Of the four GAA players who appeared in the programme, Jackie Tyrrell was probably the one with least case to answer. The Kilkenny players are so successful and lionized within their county, that the idea of one of them spending a week away in a foreign country would not cause an eyelid to be batted. For Aaron Kernan in Crossmaglen it’s something similar. He has won three Club All-Irelands and was already retired from inter-county duty when he appeared on the show. Brendan Maher may have raised a couple of eyebrows in Tipperary with his idea to break up his training in 2016 by playing another sport but he answered in the best possible way: by captaining his team to an All-Ireland. And of course, he already was a pivotal member of their last success in 2010.
Which leaves Mayo’s Aidan O’Shea. Did the week he spent working on the Toughest Trade adversely affect his preparation for 2016? Maybe not, but the problem is that as regards O’Shea’s own performance in the year, there was a noticeable drop off. The Breaffy giant was an All-Star winner in 2015, but last year his form never scaled the same heights.
Kieran Shannon wrote an excellent piece after the All-Ireland defeat, suggesting that the Mayo management weren’t challenging O’Shea enough to better himself http://www.irishexaminer.com/
In the new season of the Toughest Trade Donegal’s Michael Murphy will be featuring playing rugby. Murphy certainly has the physicality for the game, but it would be interesting to get Rory Gallagher’s opinion of what he actually thinks of Murphy appearing on the show. Because it’s not so much the issue of Aidan O’Shea or anybody else appearing on these programs that’s the problem, but the idea of strikes and player power in general. Simply put, how much rope do you give players, before it starts to undermine your own authority?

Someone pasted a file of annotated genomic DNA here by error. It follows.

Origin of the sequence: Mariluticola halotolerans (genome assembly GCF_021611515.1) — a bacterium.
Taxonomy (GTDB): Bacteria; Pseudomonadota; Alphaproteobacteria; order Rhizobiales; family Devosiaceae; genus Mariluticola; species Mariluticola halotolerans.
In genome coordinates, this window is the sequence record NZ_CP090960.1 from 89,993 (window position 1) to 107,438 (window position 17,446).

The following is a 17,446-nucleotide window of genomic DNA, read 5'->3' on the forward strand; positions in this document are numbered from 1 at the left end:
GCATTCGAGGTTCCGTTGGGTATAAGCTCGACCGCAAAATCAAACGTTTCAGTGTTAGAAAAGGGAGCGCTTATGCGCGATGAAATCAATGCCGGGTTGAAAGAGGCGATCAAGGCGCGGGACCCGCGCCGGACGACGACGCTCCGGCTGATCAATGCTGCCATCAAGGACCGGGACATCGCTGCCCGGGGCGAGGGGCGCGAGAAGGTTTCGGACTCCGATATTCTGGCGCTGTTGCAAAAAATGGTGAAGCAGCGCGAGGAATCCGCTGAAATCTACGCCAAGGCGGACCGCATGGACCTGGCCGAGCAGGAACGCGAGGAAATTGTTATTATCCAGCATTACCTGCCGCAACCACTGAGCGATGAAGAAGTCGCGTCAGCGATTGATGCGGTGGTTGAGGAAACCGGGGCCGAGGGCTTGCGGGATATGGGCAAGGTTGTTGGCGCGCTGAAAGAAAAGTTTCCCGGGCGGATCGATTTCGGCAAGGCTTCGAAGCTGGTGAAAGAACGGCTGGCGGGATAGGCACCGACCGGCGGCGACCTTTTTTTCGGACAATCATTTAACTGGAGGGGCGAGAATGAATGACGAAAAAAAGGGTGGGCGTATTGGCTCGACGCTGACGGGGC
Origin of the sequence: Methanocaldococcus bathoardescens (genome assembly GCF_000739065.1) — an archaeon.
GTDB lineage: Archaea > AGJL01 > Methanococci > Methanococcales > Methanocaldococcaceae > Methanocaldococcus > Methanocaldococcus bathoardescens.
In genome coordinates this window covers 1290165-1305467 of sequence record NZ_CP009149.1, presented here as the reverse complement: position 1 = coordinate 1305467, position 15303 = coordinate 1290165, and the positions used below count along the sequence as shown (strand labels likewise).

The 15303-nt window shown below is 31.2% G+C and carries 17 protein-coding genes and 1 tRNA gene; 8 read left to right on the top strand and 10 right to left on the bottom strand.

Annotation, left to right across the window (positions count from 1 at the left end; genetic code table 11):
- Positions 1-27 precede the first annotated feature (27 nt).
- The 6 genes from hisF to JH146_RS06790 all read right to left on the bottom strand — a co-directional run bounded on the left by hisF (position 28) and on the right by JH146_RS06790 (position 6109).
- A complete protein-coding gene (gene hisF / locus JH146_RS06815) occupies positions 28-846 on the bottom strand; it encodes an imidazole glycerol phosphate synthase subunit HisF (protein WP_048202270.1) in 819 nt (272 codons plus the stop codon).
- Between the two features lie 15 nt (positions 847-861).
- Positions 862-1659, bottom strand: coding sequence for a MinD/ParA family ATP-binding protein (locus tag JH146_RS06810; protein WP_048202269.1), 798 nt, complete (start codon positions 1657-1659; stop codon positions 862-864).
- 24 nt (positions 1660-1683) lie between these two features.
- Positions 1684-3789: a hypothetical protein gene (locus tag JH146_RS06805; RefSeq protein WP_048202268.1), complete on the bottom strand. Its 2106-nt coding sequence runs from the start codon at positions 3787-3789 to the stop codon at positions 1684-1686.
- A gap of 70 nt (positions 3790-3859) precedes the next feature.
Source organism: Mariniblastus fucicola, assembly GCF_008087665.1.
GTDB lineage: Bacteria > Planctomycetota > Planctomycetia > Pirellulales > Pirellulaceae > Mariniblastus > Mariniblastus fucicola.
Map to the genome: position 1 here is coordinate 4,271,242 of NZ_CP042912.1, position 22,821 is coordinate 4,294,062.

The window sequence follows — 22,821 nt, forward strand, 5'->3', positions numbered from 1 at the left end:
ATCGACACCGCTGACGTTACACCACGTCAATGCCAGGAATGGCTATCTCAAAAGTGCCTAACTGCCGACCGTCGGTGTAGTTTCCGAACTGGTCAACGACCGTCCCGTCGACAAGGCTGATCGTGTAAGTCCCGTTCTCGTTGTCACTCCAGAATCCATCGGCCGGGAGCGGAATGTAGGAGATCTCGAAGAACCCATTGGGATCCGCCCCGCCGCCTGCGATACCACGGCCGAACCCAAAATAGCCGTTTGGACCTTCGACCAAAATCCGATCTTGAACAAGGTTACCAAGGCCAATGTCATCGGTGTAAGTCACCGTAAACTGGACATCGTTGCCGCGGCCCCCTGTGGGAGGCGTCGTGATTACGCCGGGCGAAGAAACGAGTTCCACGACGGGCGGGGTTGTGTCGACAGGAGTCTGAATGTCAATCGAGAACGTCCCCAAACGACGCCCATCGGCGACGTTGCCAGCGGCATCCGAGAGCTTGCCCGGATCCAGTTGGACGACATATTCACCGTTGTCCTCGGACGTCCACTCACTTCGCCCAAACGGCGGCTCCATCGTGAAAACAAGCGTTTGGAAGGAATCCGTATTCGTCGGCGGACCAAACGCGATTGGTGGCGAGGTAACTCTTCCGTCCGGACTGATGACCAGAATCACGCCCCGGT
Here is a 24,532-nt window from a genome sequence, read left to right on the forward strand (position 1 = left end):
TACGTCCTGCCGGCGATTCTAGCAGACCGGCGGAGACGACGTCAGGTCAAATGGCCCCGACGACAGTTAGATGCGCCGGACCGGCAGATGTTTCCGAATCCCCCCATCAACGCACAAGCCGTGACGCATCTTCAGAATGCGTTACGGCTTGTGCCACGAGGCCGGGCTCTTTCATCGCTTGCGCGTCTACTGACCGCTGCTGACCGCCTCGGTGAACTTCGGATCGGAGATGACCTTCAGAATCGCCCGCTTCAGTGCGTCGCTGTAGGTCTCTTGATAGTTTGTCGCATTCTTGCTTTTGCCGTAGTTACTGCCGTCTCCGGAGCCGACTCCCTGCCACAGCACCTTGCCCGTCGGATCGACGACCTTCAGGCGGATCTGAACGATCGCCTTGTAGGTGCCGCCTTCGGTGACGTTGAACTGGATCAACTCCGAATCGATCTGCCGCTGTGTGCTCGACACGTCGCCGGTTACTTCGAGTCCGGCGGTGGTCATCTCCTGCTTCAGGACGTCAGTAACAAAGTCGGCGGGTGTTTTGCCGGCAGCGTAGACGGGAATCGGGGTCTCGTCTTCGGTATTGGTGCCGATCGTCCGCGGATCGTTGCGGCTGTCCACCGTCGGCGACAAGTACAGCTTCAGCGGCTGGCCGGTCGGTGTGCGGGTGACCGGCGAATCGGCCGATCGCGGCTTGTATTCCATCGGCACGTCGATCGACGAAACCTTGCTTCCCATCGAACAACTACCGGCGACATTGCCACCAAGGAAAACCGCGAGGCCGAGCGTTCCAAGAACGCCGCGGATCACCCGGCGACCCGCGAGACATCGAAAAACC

The fact of the matter is that with any player strike the end justifies the means. The Cork hurling protest of 2002 would have to be deemed a success as it preceded one of the counties’ most successful periods in the last 30 years between 2003-06. Likewise in 1998, the Offaly hurlers revolted against Babs Keating mid-season and transformed an otherwise unremarkable year into an All-Ireland winning one.
Then again both Cork footballers and hurlers followed up their strikes with reprisals in the following years without the same level of results. Mayo and Galway have tried the striking route, but there is still no evidence that either has proven justified. You can’t say it’s entirely ridiculous to have a strike, but neither is it unanimously beneficial either.
Likewise, as regards appearing on television shows mid-season, there is no hard or fast rule on it. Some players gain mass exposure on television and print media without any effect on their performance. On the other hand you have someone like Stephen Cluxton who has never done an interview of any kind in his whole footballing career. It doesn’t seem to have done him much harm.
The idea that what Holmes and Connelly did was for the good of Mayo football is one that is open to debate. The only way for Aidan O’Shea and co to truly answer that question is to win the All-Ireland this year. Then no one will care if their players show up on Big Brother or Strictly Come Dancing. Once you’re winning, you’re free to do whatever you want.